Brad Spurgeon's Blog

A world of music, auto racing, travel, literature, chess, wining, dining and other crazy thoughts….

Playing at the Fabulous F1 FanZone in London

July 6, 2014

F1 FanZone

F1 FanZone

F1 Fanzone stage in London

F1 Fanzone stage in London

LONDON, England – It was not a dream come true, really, as I never expected to end up on the fabulous covered outdoor stage of the F1 FanZone in Queen Elizabeth Olympic Park in London playing my songs and some covers to a crowd of F1 fans and with part of the London skyline as backdrop. But that’s precisely what I did late Saturday afternoon, along with Joe Cady on lead guitar and violin.

I had seen the F1 FanZone at previous races, and there had been some talk of me taking to the stage to sing a song or two. But it never happened, until a week or two ago I was invited to take part in the first time the FanZone has set up its bigtop in London, in conjunction with the British Grand Prix, which I came to report on this weekend at Silverstone, an hour’s drive away.

Brad Spurgeon on stage at F1 FanZone in London

Brad Spurgeon on stage at F1 FanZone in London

The FanZone is a fabulous concept, a kind of gaming zone where spectators can test their pit stop skills, their reaction times, their driving acumen and other things all in a portable theme park that travels along with the Formula One series. It is usually set up quite close to the venue – as in Monaco or Abu Dhabi – but this time, it was set up in London in order to allow spectators who could not attend the race to see all the action live on the the giant screens beside the stage.

For that’s one of the main draws of the F1 FanZone: It has the rights to show the live broadcast of the racing action over the weekend. For me the other attraction is clearly that big, beautiful stage where the FanZone also puts on acts throughout the weekend. This weekend, for instance, it had the band of Eddie Jordan, the former Formula One team owner (who pulled out at the last minute and sent a replacement drummer!); like a huge British beatbox band called “Duke,” like a famous cheerleading group of dancers and a band from Leeds called Skinny Living. Oh, and me.

I only got to see a part of the the Skinny Living set, as I had to rush off to collect Joe Cady at just that moment at the Stratford International station, where he had just arrived from his trip over from Paris on the Eurostar. So I managed to get a few bits of video of Skinny Living, but not much more. (Also, it was very windy, and that had some weird effect on the camera – or on me, or on both – so it’s very jerky.)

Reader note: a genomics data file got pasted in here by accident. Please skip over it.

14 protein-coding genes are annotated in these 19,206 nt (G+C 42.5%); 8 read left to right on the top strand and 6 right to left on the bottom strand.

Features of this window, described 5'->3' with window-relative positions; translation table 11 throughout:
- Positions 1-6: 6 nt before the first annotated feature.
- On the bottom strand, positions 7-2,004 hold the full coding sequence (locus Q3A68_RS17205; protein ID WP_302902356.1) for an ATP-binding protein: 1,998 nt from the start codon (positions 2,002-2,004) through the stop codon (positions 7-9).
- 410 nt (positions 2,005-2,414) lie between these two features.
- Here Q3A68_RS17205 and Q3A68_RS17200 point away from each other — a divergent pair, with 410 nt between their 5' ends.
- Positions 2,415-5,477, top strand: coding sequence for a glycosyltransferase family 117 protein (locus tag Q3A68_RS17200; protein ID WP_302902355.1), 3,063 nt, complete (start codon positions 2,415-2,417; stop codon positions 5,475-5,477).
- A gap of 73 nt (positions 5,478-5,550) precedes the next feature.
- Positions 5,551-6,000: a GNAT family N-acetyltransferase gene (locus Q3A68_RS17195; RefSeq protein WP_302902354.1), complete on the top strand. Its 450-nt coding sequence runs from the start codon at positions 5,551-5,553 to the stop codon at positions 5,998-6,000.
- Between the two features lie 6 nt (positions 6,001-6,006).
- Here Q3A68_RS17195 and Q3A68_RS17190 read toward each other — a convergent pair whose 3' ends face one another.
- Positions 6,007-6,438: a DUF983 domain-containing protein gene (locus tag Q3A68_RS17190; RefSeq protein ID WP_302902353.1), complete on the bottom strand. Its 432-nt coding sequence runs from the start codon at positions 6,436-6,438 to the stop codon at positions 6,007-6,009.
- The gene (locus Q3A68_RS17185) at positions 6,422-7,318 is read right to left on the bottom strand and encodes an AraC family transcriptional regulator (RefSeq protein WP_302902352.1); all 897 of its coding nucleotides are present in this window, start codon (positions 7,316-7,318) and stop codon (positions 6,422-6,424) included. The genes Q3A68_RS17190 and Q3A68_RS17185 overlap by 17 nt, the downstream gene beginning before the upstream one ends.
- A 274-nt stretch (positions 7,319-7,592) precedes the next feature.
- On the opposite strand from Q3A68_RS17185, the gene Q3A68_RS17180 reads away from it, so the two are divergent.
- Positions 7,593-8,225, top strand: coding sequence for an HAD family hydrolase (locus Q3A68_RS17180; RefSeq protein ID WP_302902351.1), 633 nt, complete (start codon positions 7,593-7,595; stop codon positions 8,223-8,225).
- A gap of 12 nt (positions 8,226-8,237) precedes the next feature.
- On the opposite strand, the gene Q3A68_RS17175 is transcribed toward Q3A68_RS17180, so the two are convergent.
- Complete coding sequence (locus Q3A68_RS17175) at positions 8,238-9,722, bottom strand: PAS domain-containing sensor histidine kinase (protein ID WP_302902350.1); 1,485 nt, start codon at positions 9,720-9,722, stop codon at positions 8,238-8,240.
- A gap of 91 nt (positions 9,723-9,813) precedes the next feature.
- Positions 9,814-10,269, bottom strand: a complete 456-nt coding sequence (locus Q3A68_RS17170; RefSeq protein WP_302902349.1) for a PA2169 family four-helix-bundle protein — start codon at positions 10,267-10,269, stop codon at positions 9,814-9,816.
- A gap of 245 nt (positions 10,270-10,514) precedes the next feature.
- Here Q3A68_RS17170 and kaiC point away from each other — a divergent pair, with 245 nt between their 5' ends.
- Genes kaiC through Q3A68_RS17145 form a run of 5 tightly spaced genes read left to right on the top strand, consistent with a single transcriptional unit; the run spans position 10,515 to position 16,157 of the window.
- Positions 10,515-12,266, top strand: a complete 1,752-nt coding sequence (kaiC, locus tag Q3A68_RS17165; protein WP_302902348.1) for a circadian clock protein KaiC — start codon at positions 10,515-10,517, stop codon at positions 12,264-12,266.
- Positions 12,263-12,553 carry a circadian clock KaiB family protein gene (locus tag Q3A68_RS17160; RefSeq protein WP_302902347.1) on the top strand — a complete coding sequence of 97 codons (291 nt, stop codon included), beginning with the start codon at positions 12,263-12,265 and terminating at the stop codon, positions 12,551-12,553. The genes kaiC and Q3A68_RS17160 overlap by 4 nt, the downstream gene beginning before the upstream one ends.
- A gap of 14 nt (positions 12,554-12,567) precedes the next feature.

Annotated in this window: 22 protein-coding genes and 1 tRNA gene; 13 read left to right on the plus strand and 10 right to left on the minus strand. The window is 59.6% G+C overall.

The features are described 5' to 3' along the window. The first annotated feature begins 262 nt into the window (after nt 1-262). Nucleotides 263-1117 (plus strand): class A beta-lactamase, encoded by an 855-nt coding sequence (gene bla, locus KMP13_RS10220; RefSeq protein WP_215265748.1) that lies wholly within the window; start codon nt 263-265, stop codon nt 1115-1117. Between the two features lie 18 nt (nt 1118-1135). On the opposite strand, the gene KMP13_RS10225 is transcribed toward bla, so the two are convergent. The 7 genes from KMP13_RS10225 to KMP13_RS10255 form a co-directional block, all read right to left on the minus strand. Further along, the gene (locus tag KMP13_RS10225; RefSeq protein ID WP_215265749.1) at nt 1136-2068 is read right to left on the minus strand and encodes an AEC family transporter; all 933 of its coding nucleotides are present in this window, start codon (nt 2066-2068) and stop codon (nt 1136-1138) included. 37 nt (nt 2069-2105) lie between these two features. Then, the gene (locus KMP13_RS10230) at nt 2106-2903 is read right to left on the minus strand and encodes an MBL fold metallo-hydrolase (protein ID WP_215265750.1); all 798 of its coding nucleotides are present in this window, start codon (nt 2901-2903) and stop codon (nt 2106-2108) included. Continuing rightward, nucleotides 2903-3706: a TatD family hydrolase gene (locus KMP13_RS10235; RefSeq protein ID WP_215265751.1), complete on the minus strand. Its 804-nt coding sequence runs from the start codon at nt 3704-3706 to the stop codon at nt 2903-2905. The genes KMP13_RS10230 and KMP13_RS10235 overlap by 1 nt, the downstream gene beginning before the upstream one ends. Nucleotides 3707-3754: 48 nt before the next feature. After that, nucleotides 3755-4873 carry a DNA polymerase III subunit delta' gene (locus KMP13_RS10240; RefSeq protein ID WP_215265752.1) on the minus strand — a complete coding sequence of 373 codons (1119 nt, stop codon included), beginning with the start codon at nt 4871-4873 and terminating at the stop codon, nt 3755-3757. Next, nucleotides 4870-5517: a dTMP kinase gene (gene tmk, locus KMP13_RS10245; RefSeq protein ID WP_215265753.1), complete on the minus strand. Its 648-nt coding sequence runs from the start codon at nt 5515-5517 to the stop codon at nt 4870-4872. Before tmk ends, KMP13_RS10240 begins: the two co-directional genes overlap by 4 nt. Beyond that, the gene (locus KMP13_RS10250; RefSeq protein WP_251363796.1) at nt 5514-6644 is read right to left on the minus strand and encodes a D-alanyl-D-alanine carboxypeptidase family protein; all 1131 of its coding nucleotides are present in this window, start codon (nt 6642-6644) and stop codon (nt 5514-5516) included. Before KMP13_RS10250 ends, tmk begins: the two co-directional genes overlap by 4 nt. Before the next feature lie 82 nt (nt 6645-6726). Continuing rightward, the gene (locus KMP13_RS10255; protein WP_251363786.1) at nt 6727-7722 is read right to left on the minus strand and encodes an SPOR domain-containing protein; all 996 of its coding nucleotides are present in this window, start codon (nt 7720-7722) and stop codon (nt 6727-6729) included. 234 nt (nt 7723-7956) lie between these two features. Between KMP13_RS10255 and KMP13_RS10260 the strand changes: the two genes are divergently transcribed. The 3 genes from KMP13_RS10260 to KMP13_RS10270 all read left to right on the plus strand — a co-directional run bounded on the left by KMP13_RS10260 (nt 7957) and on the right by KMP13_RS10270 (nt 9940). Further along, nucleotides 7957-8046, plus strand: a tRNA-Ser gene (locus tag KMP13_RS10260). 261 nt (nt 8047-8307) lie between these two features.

Joe and I took to the stage for a half-hour set at 4:30, advanced at the last minute to make way to vacate the stage immediately afterwards for the autograph signing of the Formula One reserve driver, Charles Pic.

Unfortunately, the only rain of the day began to fall just as Joe and I took to the stage, so some of the audience ran for cover under the various events tents, but our music was piped in and broadcast throughout the FanZone, and it was a pure fantastic pleasure to play on such a cool stage. The soundmen had come straight from working with a few supergroups at the Glastonbury Festival, and their fabulously professional work made me feel totally at ease, and in my element as I sang my songs and some covers.

Brad Spurgeon after performance at F1 FanZone in London

Brad Spurgeon after performance at F1 FanZone in London

The set list as I recall it (it was written in advance and then improvised as befit the feeling of the moment) was: “Mad World,” “Crazy Lady,” “Borderline,” “Wicked Game,” “What’s Up!” and “Not Much in the Mood.” So that was three covers and three originals, and I had at least three more originals planned, but the Formula One driver arrived in a helicopter and the fans were waiting for their autograph signing, so we cleared the stage and handed it over to the real star of the day.

I was then kindly offered a helicopter ride back to Silverstone by the organizer, but I had an appointment in a nearby record store to buy a bunch of CDs, and then a table waiting at an Indian restaurant. I opted for the latter, and had a leisurely evening in London, no doubt my best visit to the British Grand Prix so far…. (Oh, yes, and the race turned out to be extraordinary too!)

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